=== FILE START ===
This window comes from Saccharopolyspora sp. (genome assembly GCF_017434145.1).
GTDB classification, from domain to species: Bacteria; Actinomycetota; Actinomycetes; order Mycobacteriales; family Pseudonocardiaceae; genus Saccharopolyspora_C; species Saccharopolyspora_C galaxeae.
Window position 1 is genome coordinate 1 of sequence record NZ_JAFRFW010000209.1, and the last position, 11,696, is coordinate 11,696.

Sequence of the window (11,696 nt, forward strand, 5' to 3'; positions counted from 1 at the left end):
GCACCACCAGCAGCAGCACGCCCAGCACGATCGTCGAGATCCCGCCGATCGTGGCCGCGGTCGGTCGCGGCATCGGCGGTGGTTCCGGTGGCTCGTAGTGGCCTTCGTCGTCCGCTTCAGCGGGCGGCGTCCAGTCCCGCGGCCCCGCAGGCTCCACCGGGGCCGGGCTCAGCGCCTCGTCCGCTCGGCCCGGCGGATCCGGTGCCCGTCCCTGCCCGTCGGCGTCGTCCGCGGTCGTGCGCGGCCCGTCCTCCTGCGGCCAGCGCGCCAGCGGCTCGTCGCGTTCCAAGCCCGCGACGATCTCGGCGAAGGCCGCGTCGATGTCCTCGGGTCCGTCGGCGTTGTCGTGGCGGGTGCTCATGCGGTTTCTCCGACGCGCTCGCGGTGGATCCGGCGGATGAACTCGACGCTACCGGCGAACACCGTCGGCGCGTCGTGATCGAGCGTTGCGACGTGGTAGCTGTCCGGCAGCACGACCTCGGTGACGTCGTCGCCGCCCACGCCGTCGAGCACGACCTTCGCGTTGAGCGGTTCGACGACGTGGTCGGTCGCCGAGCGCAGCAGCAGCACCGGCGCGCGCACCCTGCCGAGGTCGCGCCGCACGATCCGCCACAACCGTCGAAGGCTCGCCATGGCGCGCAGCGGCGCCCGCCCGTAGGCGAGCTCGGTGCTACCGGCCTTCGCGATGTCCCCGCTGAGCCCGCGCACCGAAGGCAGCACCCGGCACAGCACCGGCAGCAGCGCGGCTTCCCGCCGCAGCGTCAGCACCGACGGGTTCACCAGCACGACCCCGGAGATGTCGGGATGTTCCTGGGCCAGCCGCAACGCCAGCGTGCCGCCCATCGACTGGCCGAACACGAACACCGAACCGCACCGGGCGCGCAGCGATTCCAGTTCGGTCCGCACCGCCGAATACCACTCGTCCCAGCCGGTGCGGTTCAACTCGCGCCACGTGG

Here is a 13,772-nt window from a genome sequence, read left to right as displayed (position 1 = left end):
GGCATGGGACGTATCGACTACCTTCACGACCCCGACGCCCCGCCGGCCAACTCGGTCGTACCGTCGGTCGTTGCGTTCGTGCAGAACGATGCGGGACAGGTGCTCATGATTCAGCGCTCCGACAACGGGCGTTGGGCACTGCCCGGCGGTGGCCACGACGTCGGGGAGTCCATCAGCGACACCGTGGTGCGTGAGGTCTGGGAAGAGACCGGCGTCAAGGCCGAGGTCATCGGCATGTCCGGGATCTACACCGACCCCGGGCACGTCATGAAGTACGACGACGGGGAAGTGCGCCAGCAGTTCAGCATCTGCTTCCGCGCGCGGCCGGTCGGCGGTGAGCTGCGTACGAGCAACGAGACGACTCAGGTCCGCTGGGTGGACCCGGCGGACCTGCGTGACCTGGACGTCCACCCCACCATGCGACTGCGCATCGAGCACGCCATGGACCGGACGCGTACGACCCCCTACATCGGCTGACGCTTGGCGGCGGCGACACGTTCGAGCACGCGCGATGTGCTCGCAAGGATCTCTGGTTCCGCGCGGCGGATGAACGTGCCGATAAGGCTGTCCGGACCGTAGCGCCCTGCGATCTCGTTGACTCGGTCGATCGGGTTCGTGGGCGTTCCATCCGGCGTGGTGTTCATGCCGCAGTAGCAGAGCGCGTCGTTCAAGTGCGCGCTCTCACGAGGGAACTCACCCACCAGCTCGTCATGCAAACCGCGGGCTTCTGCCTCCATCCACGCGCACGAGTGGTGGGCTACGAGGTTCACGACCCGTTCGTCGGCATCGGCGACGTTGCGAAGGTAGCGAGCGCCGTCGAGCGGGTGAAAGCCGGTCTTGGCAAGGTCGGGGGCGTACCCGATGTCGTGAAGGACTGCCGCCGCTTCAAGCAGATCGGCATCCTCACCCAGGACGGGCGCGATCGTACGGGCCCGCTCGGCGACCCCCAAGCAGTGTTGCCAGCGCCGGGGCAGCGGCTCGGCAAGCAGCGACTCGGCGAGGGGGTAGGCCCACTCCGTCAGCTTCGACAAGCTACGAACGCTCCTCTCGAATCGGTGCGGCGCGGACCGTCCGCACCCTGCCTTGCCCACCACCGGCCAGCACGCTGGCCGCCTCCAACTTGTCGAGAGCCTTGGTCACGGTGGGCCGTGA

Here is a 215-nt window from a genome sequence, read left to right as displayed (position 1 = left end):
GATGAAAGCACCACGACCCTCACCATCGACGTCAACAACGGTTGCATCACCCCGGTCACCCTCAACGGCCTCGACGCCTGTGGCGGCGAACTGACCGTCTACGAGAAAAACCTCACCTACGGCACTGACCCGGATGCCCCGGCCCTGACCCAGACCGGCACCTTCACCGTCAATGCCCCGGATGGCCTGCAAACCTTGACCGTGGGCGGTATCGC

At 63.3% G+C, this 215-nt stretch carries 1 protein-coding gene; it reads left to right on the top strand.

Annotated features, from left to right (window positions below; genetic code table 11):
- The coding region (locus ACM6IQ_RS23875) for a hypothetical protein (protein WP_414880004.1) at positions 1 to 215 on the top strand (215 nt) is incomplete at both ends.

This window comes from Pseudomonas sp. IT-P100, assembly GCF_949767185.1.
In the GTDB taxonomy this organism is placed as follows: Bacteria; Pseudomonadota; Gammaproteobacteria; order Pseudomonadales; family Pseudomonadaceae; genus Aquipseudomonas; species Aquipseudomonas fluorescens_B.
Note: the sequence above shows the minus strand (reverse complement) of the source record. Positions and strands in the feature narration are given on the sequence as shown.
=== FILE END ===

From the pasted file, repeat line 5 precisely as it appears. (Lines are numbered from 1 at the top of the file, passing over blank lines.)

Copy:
GCACCACCAGCAGCAGCACGCCCAGCACGATCGTCGAGATCCCGCCGATCGTGGCCGCGGTCGGTCGCGGCATCGGCGGTGGTTCCGGTGGCTCGTAGTGGCCTTCGTCGTCCGCTTCAGCGGGCGGCGTCCAGTCCCGCGGCCCCGCAGGCTCCACCGGGGCCGGGCTCAGCGCCTCGTCCGCTCGGCCCGGCGGATCCGGTGCCCGTCCCTGCCCGTCGGCGTCGTCCGCGGTCGTGCGCGGCCCGTCCTCCTGCGGCCAGCGCGCCAGCGGCTCGTCGCGTTCCAAGCCCGCGACGATCTCGGCGAAGGCCGCGTCGATGTCCTCGGGTCCGTCGGCGTTGTCGTGGCGGGTGCTCATGCGGTTTCTCCGACGCGCTCGCGGTGGATCCGGCGGATGAACTCGACGCTACCGGCGAACACCGTCGGCGCGTCGTGATCGAGCGTTGCGACGTGGTAGCTGTCCGGCAGCACGACCTCGGTGACGTCGTCGCCGCCCACGCCGTCGAGCACGACCTTCGCGTTGAGCGGTTCGACGACGTGGTCGGTCGCCGAGCGCAGCAGCAGCACCGGCGCGCGCACCCTGCCGAGGTCGCGCCGCACGATCCGCCACAACCGTCGAAGGCTCGCCATGGCGCGCAGCGGCGCCCGCCCGTAGGCGAGCTCGGTGCTACCGGCCTTCGCGATGTCCCCGCTGAGCCCGCGCACCGAAGGCAGCACCCGGCACAGCACCGGCAGCAGCGCGGCTTCCCGCCGCAGCGTCAGCACCGACGGGTTCACCAGCACGACCCCGGAGATGTCGGGATGTTCCTGGGCCAGCCGCAACGCCAGCGTGCCGCCCATCGACTGGCCGAACACGAACACCGAACCGCACCGGGCGCGCAGCGATTCCAGTTCGGTCCGCACCGCCGAATACCACTCGTCCCAGCCGGTGCGGTTCAACTCGCGCCACGTGG